Phases of Schizophrenia

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Schizophrenia is a chronic psychiatric disorder characterized by phases. The most noticeable phase involves active, acute symptoms. Each phase is defined by certain symptoms, with a range in the severity of symptoms during each phase.

Phases of schizophrenia are:

  • Prodromal
  • Active or acute episodes
  • Residual

When someone is experiencing an acute schizophrenic episode, active psychotic symptoms can be frightening. It can be challenging to help someone you care about when they are experiencing an acute schizophrenic episode, but there are things you can do to better understand the disease and help them through it.

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Prodromal Phase

Signs of the prodromal phase often start with subtle personality and behavioral changes. During this phase, the symptoms often aren’t recognized as being part of schizophrenia until after the condition is diagnosed—usually during the active phase.

Symptoms of the prodromal phase could include:

  • Withdrawing from social activities
  • Self-isolation
  • Increased anxiety
  • Difficulty concentrating and impaired memory
  • Lack of motivation, interests, or energy
  • Changes to a person's normal routine
  • Diminished hygiene
  • Changes in sleep
  • Increased irritability

These symptoms are often mistaken for other conditions or can be overlooked as a normal part of adolescence. Sometimes anxiety or depression might be diagnosed several years before the diagnosis of schizophrenia is apparent.

On average, men typically experience an earlier onset of symptoms than women. The average age of onset for men is 18 to 25. For women, the disease most commonly develops during two identified age ranges: between 25 to 35 years or over 40 years old.

The prodromal phase can last several months or years before progressing into the next phase.

Active Phase

During the second phase, which is the active phase, the symptoms of schizophrenia become more severe and more obvious. The active phase is recognized as the full development of schizophrenia, and symptoms of psychosis are present.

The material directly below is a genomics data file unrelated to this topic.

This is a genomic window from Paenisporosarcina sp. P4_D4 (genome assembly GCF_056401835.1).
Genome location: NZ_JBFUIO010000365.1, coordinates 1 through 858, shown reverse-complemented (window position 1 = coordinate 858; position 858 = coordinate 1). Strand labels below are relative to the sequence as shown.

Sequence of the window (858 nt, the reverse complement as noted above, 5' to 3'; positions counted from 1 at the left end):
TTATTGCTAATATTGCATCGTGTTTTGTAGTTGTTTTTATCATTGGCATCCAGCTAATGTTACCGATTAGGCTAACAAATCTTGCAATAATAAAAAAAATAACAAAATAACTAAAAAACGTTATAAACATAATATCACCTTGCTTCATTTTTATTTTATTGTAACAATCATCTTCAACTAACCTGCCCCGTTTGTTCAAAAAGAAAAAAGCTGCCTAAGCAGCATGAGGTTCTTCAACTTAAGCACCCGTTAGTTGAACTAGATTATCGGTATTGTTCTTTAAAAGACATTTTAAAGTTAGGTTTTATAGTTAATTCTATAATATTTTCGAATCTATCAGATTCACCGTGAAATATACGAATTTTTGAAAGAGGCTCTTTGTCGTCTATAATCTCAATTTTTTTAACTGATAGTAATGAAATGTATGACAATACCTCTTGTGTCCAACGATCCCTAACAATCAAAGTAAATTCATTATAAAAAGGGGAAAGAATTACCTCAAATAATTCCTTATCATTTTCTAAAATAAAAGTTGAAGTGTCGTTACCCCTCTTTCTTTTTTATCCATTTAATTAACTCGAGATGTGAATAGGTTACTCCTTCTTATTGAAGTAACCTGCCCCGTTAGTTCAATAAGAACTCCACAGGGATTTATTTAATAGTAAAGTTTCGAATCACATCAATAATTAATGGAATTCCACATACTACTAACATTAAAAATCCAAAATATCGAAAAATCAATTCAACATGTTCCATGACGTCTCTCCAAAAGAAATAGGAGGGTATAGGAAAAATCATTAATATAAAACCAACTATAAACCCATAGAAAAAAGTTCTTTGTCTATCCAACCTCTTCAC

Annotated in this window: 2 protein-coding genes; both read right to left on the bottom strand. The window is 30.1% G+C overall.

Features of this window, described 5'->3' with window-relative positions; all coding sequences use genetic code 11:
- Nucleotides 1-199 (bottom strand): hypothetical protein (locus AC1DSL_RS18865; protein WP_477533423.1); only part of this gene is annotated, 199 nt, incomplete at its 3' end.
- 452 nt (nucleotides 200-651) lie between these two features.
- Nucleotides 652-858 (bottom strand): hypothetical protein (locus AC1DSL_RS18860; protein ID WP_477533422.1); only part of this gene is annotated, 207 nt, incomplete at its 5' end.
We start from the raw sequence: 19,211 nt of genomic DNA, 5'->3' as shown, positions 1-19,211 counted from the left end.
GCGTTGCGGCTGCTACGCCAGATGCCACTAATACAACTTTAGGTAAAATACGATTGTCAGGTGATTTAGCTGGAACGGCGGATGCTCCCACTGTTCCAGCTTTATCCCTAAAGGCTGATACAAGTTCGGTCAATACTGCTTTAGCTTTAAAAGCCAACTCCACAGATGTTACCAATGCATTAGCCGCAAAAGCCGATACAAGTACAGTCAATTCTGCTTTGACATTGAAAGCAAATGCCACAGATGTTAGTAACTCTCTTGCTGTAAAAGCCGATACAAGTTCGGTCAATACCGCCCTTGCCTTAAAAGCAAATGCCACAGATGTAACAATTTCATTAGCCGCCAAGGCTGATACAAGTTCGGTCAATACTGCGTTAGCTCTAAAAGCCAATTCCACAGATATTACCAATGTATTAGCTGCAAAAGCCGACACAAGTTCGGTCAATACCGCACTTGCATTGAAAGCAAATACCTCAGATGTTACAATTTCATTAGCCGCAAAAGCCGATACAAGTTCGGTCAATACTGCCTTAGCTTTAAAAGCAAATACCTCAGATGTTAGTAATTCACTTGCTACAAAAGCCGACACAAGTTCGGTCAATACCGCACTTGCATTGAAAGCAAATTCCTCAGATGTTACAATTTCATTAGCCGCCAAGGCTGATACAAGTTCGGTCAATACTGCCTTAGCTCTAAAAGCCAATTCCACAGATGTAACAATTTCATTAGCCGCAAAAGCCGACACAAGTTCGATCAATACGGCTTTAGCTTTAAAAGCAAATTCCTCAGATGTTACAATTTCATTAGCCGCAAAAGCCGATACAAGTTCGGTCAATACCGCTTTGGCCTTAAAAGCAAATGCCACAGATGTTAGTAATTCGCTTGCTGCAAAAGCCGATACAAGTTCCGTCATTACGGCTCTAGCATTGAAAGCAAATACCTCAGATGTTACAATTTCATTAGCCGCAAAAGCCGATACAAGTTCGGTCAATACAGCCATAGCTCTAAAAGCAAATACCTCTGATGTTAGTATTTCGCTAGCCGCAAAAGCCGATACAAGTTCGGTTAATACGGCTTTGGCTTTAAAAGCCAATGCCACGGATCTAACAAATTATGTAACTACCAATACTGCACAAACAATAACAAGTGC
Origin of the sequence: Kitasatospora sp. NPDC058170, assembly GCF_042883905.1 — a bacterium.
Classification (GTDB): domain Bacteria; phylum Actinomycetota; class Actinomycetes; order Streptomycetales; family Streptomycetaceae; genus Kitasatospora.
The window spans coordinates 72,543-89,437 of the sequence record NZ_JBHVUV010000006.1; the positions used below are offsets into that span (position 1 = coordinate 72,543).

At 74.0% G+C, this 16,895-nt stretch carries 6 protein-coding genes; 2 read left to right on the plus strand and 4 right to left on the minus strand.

Episodes of acute psychosis can occur, or symptoms of psychosis can be constant.

There are three major types of symptoms that occur during the active phase of schizophrenia:

Positive Symptoms

A positive symptom is a change in thoughts or perceptions caused by the condition and includes hallucinations and delusions.

  • Visual, auditory (hearing), or tactile (touch) hallucinations are common during the active phase of schizophrenia. Hallucinations involve hearing voices, seeing people or things, or feeling movements on the skin or inside the body that are not present.
  • Delusions are fixed, false beliefs that are based on illogical thinking and not based on actual events. Common delusions include beliefs about secret messages, being watched or followed, and other fears.

Disorganized Symptoms

Disorganized symptoms can be confusing to others.

Disorganized symptoms include:

  • Disorganized thoughts: This can lead to cognitive deficits, like difficulty concentrating, impaired memory, and problems with attention.
  • Disorganized speech: This presents as jumbled sentences that often jump between topics or words without a clear logic or order.
  • Disorganized behaviors and movements: This can include unpredictable agitation and aggressive behaviors, disorganization, slowed movements, and difficulty performing everyday activities.

Negative Symptoms

Negative symptoms involve an absence of normal interactions and functioning.

Negative symptoms include:

  • Difficulty speaking
  • Lack of normal expression of emotion
  • Loss of desire for social interaction
  • Decreased engagement in daily activities.

The active phase of schizophrenia is often the most alarming for friends and family members because of the bizarre symptoms and behaviors that are present. It’s important to get medical attention for symptoms of schizophrenia. Treatment will reduce a person's risk of harm to themselves or others.